Any good SEO manager will tell you that there’s no way to game the system when it comes to SEO — or rather, if you find a way to do so, you’ll only end up paying the price for it. This is what lyrics website Rap Genius has learned after it employed sketchy SEO tactics in order to boost its position in Google’s search results.
Rap Genius has managed an impressive rise to the top since it hit the scene in 2009. This is in part because it saw a way to move beyond being a simple lyrics website. Indeed, its annotation functionality, which lets users add their own explanations to lyrics, has been applied to legal documents, images and even religious documents in the last few years, allowing the start-up to capture a lot of attention. This led to Rap Genius receiving a $15 million investment in 2012.
Alongside its financial success, Rap Genius has also enjoyed excellent rankings in Google. However, earlier this week, the start-up made an ill-advised move to boost its SEO by way of its “Rap Genius Blog Affiliate” program. Put simply, Rap Genius invited bloggers to place a series of links to the site’s Justin Bieber lyrics on their blog. In exchange, participants would get linked to on the Rap Genius Twitter account.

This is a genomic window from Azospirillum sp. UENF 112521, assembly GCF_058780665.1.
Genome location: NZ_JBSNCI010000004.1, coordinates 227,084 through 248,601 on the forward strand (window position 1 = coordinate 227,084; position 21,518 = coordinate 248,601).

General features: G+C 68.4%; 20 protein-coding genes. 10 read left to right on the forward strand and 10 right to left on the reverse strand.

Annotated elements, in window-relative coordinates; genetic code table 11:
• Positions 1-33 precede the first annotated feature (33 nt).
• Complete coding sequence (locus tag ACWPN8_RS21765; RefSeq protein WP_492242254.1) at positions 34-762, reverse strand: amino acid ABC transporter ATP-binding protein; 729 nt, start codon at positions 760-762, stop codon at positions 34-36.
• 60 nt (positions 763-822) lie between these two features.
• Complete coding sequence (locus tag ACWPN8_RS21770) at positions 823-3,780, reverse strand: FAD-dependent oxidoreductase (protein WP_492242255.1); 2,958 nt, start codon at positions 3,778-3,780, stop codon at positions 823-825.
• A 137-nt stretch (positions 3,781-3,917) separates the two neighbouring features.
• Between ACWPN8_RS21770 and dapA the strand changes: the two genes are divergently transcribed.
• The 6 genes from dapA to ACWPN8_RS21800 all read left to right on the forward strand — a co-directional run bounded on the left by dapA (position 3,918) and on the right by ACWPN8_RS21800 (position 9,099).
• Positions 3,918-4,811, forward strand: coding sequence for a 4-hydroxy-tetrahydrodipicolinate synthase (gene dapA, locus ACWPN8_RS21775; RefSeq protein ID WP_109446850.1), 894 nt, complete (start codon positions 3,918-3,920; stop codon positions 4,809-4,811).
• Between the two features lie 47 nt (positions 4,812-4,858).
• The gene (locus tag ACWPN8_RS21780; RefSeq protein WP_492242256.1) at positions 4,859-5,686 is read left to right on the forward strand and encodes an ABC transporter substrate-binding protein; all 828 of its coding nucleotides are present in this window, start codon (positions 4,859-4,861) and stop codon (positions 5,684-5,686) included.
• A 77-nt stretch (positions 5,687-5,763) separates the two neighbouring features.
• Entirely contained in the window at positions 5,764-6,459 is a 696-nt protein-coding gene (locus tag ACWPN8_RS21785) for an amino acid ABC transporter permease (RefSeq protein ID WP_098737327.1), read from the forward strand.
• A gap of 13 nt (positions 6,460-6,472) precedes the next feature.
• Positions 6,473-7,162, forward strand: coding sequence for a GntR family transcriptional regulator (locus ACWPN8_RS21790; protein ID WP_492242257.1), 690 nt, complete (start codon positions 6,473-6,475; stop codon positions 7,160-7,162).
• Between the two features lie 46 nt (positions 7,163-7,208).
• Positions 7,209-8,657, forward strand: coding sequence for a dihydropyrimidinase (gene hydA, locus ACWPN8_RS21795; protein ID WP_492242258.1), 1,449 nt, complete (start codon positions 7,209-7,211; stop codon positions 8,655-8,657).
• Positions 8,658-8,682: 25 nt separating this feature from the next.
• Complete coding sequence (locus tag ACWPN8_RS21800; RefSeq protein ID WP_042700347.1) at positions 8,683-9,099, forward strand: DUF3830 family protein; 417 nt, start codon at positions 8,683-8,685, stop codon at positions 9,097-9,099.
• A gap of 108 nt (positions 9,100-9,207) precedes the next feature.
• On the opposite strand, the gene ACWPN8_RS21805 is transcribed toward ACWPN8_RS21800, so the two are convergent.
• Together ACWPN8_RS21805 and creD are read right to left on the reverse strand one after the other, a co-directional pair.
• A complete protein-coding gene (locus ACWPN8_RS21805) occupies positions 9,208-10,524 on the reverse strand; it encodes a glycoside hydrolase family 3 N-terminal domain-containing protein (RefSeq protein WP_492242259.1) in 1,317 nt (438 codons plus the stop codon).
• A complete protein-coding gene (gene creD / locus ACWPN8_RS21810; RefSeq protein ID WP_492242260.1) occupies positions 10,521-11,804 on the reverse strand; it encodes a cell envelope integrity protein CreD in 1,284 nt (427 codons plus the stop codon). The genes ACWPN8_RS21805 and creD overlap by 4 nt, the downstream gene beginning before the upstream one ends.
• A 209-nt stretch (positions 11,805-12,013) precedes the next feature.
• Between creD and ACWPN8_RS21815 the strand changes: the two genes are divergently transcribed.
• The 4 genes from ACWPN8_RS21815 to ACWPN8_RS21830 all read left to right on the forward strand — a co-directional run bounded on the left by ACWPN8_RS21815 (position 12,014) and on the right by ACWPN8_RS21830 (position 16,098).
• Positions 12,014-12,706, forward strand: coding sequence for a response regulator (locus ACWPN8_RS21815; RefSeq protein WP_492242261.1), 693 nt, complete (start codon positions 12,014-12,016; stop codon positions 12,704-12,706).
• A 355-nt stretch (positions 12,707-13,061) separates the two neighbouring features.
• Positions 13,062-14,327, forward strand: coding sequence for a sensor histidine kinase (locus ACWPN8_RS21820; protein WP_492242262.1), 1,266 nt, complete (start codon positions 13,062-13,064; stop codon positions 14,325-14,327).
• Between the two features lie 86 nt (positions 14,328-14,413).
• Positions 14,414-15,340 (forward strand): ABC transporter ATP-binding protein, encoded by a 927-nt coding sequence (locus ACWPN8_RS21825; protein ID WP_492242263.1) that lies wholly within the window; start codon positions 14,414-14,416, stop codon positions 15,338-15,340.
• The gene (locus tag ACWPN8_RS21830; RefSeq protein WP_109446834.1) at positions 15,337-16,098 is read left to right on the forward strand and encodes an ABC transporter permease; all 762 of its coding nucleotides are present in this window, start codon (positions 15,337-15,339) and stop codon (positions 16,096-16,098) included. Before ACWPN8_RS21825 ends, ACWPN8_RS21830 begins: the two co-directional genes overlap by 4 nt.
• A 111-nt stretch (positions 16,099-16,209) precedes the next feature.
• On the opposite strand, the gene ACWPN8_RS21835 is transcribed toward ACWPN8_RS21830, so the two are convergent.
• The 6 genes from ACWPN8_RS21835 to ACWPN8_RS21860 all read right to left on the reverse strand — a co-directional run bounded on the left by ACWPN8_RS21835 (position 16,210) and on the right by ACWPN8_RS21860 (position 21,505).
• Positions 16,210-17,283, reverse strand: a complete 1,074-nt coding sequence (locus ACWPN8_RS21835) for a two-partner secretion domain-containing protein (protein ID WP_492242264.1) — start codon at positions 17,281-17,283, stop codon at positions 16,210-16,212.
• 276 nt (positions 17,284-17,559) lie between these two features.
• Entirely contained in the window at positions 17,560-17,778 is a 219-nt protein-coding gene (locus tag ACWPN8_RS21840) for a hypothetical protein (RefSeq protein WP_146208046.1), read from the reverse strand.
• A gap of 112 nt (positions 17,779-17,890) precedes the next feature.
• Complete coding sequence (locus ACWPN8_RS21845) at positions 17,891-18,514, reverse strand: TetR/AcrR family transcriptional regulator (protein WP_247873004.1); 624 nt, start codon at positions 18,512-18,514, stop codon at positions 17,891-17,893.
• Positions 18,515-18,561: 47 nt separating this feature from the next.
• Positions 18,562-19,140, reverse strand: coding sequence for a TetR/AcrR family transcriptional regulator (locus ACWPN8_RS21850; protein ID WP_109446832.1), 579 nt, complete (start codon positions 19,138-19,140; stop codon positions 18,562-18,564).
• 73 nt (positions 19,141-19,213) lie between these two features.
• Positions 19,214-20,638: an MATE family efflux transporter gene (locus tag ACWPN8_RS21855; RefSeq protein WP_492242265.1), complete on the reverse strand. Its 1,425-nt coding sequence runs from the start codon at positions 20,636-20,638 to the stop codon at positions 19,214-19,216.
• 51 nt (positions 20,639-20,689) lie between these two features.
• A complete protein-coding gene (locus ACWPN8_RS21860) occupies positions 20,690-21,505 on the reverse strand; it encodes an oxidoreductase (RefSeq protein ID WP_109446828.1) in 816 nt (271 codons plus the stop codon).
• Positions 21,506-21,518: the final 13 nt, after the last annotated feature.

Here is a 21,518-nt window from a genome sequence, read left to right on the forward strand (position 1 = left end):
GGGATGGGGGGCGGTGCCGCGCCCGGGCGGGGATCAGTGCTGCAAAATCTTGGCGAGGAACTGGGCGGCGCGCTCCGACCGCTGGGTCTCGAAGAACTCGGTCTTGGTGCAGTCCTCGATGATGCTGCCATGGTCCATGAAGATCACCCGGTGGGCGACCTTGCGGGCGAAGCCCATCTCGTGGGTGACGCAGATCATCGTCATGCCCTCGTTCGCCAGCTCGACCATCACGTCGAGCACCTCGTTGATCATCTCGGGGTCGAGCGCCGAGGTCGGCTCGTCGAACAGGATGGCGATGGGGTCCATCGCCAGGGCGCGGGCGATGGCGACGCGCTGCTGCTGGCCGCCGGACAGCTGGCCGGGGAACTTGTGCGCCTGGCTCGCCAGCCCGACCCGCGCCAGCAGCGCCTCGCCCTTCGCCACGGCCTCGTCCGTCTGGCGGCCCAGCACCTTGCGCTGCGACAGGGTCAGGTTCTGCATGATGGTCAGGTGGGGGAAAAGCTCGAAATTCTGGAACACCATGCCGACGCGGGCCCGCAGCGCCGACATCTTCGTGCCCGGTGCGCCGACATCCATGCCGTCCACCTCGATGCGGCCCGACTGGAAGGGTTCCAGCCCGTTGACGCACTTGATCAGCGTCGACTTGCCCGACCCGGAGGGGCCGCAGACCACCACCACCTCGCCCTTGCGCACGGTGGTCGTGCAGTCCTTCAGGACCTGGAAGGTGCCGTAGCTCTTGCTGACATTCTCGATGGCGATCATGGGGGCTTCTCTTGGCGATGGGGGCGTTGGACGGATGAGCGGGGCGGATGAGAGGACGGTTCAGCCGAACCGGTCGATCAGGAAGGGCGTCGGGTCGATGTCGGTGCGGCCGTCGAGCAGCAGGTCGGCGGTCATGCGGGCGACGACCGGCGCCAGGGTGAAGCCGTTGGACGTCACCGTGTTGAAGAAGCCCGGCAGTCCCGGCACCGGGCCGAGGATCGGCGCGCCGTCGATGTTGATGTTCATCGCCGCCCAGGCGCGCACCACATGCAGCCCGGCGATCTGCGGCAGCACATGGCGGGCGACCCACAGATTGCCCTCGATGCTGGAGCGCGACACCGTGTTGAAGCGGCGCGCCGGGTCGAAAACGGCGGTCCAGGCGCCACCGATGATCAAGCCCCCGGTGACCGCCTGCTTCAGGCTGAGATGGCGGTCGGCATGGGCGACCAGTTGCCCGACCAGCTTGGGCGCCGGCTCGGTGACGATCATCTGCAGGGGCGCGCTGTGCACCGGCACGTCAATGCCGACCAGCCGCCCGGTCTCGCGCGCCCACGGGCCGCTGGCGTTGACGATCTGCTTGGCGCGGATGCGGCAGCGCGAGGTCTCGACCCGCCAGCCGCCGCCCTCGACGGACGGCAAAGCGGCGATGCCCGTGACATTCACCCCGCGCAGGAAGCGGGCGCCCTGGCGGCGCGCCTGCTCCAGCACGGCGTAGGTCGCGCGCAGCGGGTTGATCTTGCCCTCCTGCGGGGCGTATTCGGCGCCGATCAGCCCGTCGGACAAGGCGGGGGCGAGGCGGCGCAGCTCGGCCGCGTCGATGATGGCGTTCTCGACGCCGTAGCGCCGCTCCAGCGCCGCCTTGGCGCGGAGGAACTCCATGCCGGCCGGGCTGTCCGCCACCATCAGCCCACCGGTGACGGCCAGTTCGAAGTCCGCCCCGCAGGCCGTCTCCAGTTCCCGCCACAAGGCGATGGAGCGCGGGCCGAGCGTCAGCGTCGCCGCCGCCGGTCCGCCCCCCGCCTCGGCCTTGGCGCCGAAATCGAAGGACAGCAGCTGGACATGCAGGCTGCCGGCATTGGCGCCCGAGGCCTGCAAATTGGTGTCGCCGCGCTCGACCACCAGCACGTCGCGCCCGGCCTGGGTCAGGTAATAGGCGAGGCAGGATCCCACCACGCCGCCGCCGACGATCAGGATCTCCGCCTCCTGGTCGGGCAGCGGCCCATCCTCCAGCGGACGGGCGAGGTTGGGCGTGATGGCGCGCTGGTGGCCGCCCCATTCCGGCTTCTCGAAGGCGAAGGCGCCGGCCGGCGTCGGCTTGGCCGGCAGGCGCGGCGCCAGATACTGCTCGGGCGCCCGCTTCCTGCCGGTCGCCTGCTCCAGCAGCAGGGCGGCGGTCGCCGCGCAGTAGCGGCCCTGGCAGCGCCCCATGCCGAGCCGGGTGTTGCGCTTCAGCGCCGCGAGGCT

While being linked to from other sites is indeed a great way to boost search engine rankings, link schemes of this sort are very much looked down upon by Google. Links, after all, must be earned by way of quality content. It’s no surprise, then, that Rap Genius’ punishment has been severe.
According to Tech Crunch, Rap Genius no longer appears near the top of search results for queries of popular rap songs as it once did; it now appears on the fifth page of results at best. Meanwhile, the site now appears at the bottom of the sixth page of results when the term ‘rap genius’ is added to a search.
Fortunately for Rap Genius, there is a way to recover from such a setback and the start-up is working on it.
“We are working with Google right now to resolve this,” reads a statement from the site’s founders. “They’ve been really great, helping us identify changes we need to make, even on Christmas. We’re working on it as fast as we can, and expect to be back on Google very soon.”
Edited by Cassandra Tucker